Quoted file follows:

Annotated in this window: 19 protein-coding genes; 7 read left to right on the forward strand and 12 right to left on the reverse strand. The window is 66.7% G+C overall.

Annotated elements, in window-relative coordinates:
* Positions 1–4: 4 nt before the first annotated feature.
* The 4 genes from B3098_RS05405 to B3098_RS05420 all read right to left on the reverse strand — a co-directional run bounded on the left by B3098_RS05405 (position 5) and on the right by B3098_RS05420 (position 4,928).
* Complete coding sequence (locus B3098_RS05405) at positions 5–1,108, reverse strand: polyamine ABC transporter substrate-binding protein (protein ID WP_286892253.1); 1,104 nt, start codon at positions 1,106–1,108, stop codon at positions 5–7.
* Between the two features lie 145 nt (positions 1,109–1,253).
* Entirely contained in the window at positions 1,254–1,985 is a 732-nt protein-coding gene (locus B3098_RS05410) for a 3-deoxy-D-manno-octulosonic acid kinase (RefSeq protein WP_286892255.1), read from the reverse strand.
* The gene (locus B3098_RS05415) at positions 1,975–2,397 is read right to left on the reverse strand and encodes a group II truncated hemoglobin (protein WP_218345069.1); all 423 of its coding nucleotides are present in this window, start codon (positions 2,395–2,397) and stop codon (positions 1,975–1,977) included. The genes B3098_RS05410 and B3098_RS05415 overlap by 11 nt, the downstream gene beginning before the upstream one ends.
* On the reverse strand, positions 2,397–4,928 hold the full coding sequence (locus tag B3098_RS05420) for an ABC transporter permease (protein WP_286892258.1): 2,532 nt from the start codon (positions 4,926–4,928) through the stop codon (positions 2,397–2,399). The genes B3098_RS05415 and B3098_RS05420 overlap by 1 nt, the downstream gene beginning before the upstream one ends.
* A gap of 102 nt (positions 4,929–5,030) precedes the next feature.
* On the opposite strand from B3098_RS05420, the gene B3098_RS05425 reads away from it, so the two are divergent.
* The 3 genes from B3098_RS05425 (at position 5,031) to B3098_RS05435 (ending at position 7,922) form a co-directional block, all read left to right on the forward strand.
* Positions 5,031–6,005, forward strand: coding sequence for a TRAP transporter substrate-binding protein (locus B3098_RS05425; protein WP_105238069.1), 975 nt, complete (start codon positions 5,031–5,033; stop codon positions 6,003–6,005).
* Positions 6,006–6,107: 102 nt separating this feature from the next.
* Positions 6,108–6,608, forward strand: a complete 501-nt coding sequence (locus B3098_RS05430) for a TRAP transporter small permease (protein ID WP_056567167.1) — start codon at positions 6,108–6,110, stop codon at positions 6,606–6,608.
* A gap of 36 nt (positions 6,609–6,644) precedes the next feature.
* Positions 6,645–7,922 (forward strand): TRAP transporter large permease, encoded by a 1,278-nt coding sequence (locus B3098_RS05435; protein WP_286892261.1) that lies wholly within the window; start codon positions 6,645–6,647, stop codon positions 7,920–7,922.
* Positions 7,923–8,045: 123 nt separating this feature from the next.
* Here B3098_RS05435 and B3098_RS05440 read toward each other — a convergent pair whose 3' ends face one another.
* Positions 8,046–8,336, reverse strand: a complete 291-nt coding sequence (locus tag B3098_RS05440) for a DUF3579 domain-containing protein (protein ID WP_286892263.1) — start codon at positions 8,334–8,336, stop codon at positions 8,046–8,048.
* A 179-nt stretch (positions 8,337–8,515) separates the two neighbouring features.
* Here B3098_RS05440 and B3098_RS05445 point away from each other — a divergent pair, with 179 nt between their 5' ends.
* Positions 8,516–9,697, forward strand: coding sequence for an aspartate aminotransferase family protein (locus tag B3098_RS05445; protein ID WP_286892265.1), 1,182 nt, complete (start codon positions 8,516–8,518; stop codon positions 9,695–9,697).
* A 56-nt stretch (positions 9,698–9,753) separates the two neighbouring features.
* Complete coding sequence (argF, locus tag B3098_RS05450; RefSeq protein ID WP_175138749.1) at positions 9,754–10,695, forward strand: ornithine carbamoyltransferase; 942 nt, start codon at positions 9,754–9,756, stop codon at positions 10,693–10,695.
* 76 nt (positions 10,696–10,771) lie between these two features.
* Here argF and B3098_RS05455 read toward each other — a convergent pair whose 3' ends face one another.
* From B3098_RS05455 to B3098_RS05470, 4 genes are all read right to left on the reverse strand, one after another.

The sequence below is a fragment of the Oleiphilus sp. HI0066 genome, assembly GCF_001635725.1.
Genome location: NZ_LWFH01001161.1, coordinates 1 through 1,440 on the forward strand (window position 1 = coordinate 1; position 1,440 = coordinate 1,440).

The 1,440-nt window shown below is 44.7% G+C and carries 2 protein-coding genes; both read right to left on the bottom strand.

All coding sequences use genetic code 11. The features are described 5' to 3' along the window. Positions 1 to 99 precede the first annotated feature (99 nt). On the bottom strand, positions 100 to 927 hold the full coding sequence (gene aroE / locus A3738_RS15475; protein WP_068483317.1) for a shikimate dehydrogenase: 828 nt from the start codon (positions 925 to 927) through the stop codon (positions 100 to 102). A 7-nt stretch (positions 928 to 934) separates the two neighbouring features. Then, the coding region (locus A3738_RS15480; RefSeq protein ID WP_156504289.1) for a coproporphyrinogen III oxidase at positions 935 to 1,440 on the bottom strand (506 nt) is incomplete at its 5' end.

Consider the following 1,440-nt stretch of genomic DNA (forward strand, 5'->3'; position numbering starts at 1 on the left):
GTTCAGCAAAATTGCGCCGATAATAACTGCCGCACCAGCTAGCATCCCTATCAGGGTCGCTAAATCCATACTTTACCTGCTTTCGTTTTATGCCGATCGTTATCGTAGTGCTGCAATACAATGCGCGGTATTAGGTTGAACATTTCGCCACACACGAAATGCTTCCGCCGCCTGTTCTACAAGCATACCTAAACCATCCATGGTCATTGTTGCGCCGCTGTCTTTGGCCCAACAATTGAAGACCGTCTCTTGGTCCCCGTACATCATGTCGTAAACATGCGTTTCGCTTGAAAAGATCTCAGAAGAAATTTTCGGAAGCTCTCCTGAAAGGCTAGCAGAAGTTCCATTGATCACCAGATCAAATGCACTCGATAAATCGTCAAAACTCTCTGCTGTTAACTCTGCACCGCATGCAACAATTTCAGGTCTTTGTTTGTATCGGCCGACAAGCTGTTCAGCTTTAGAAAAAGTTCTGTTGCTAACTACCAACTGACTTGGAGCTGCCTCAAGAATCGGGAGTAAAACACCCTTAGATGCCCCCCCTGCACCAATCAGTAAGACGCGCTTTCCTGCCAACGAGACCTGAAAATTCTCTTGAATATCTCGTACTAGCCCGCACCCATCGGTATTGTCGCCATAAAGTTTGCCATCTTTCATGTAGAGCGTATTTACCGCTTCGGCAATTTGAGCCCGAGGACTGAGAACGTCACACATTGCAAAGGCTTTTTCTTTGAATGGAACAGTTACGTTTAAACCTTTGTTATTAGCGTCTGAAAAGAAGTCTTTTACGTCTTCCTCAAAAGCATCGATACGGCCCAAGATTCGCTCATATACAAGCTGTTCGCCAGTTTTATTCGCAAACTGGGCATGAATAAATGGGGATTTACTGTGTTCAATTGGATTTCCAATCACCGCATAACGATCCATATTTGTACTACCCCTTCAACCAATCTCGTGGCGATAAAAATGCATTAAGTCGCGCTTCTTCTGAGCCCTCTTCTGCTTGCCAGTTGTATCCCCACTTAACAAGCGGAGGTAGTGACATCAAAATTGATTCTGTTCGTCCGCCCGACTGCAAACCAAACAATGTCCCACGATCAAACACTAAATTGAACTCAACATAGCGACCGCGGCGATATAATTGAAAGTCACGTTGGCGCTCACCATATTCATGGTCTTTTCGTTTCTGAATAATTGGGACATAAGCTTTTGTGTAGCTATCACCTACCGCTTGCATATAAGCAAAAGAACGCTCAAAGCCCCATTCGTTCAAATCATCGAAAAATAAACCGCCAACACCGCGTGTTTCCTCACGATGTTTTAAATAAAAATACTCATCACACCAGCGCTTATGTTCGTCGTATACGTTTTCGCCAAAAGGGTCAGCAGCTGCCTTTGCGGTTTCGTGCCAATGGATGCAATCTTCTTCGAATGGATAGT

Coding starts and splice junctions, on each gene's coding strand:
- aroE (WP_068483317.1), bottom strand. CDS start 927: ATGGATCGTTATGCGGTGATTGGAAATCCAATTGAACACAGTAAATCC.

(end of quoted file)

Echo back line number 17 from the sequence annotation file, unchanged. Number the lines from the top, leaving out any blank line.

* Positions 6,645–7,922 (forward strand): TRAP transporter large permease, encoded by a 1,278-nt coding sequence (locus B3098_RS05435; protein WP_286892261.1) that lies wholly within the window; start codon positions 6,645–6,647, stop codon positions 7,920–7,922.